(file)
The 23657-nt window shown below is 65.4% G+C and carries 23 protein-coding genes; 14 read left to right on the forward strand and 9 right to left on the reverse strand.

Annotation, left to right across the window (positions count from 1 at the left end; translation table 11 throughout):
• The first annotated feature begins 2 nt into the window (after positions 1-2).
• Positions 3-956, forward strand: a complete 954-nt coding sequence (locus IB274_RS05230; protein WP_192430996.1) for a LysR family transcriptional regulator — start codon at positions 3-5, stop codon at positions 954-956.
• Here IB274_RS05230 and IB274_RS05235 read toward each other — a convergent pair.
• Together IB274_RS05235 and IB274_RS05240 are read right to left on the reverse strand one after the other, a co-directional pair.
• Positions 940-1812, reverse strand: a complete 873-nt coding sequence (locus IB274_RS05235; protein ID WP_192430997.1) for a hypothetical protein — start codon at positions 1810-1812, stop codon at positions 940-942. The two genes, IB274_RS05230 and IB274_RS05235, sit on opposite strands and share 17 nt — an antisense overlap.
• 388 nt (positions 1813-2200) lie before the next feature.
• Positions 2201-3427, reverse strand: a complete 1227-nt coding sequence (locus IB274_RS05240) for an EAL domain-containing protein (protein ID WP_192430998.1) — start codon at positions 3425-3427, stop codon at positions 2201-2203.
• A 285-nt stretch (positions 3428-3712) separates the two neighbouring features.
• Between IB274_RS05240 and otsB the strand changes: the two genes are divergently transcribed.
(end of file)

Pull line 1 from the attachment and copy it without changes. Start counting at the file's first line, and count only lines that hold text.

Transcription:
The 23657-nt window shown below is 65.4% G+C and carries 23 protein-coding genes; 14 read left to right on the forward strand and 9 right to left on the reverse strand.